Post 12: Flat phones and drugged nurses

Area: grammar
Topic: participles erroneously made to refer to the object rather than the subject (related to posts 3 and 4)

It was with genuine sadness that I waved Utari goodbye, although our parting hadn’t passed off without a drama.
“What am I going do, what am I going do?” wailed my pupil, throwing her hands up with what looked like a gesture of abject despair.
To do, Utari.”
“What should I to do?”
“You should do.”
“But what???”
“No, no, we say ‘should do’, Utari. But what’s the problem?”
“My plane, they will not let me to fly!”
“Fly, fly!”
“I want, I want, but I cannot!”
“Whyever not, Utari?” She was shortly supposed to fly back home with Garuda Indonesia, and we had made a point of checking that her ticket was all in order.
“Because my phone, it is flat.”
“What do you mean?”
“This –The Daily Telegraph, they wrote this; look.” With this, she passed me that morning’s copy of the paper, which I hadn’t yet had the chance to peruse. The headline she was pointing at, which was splashed right across the front page, announced this.

You won’t fly if your phone is flat.

“My phone, it is flat,” repeated the young lady disconsolately.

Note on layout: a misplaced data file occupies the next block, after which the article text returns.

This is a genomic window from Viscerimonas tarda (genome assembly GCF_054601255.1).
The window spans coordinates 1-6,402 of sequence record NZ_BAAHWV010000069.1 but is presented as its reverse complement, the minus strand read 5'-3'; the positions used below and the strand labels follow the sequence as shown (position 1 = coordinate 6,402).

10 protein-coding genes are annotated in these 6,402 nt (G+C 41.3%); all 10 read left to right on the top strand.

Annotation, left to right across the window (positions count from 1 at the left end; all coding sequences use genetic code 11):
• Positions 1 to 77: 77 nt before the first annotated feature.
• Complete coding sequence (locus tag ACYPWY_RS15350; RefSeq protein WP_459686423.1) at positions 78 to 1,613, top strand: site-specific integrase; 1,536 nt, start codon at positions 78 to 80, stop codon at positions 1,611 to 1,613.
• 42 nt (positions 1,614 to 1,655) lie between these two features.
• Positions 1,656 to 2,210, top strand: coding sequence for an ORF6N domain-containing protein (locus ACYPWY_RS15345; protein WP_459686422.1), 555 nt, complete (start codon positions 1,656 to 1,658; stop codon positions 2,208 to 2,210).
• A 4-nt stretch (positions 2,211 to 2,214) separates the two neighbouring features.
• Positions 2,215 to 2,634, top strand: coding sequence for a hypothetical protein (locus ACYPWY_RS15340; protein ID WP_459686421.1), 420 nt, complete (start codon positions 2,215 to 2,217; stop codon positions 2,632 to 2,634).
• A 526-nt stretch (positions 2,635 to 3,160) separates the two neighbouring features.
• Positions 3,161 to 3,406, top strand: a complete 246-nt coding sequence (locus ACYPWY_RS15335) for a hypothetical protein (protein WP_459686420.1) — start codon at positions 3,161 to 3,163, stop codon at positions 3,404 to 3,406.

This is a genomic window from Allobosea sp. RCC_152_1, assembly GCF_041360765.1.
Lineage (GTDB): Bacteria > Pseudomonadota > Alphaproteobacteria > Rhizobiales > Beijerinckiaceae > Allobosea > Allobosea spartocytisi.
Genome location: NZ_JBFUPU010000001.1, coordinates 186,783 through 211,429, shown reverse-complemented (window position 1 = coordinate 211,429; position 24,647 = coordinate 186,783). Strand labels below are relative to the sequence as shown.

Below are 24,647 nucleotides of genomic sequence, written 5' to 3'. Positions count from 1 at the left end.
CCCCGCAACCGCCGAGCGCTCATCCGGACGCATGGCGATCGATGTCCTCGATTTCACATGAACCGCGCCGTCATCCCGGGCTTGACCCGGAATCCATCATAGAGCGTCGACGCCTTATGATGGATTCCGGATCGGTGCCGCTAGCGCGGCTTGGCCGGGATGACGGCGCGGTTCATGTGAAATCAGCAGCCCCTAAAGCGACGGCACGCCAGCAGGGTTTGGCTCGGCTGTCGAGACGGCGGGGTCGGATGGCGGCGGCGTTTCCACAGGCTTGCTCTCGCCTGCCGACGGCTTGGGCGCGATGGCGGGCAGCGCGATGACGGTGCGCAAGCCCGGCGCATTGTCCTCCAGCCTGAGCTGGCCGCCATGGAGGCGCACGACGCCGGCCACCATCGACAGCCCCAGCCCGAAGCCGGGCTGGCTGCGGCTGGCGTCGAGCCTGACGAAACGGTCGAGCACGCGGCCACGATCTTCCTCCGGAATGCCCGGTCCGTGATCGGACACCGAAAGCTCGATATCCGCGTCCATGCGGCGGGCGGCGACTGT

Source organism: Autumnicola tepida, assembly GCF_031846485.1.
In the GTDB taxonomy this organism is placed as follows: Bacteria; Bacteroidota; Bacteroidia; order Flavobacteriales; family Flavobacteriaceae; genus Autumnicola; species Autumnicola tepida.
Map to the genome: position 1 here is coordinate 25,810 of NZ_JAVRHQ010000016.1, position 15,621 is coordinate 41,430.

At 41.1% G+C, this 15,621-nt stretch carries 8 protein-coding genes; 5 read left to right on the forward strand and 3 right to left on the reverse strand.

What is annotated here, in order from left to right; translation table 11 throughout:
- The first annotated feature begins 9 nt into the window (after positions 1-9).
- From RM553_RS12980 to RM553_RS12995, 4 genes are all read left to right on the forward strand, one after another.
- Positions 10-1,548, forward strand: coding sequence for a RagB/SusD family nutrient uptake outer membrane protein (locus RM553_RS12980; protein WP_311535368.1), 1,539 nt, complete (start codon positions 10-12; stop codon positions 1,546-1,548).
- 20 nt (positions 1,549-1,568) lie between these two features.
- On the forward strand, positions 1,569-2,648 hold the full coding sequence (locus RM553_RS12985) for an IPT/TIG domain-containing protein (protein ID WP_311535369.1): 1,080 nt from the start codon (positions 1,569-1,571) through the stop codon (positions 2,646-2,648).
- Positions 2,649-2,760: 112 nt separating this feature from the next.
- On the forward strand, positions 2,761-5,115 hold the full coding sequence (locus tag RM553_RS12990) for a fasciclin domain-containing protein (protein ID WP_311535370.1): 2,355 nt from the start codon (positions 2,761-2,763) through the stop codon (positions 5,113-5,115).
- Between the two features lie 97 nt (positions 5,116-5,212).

“Just a sec, just a sec; let’s have a look.” My quick scan of the article confirmed my hunch. “It’s only for people travelling to the United States, Utari, so you needn’t worry.”
“So what are they going do? Phones, they are flat, no?”
To do, to do, Utari, but they didn’t mean it like this: when a phone is flat, it means it is uncharged. It’s to do with preventing terrorism: you must have your phone, or any other electrical gadget, charged to prove that it is a working device and that its batteries are not, in fact, hidden explosives.”
Her flat phone notwithstanding, Utari did indeed manage to make a successful getaway, and, after a few days’ break, I took receipt of another young executive who could not be accommodated by the enterprising Waverley. Juan, from Barcelona, was full of carambas, dios mios, exactamentes and vayas and took to my way of exposing my pupils to the marvels of English like a duck to water. What has particularly endeared him to me was his enthusiastically expressed love of reading, which he, apparently, indulged also during meals, I, too, exhibiting this proclivity – to the slight annoyance of my lawfully wedded. On our very first morning, over a baguette soaked in milk and sprinkled with cinnamon, which I fervently hoped would pass for torrijas, Juan was keenly leafing through a recent copy of The Sunday Telegraph when, suddenly, he went “caramba!”
“What’s the matter, Juan? Would you like sugar instead of cinnamon?”
“No del todo, no del todo: mucha testosterona is good for guy but bad for lady. You have muchas butch ladies in Inglaterra?”
Butch ladies? Like … like weight-lifters?”
“No, no, housewives!”
Housewives? I don’t think they are particularly butch, Juan.”
Juan looked somewhat nonplussed. “But they wrote … why they wrote this?”
“Why did they write this?”
“Exactamente, exactamente!”
“No, no, if it’s a question in the past tense, we use did. But what exactly did they write?” Juan pointed at the offending sentence, which went like this.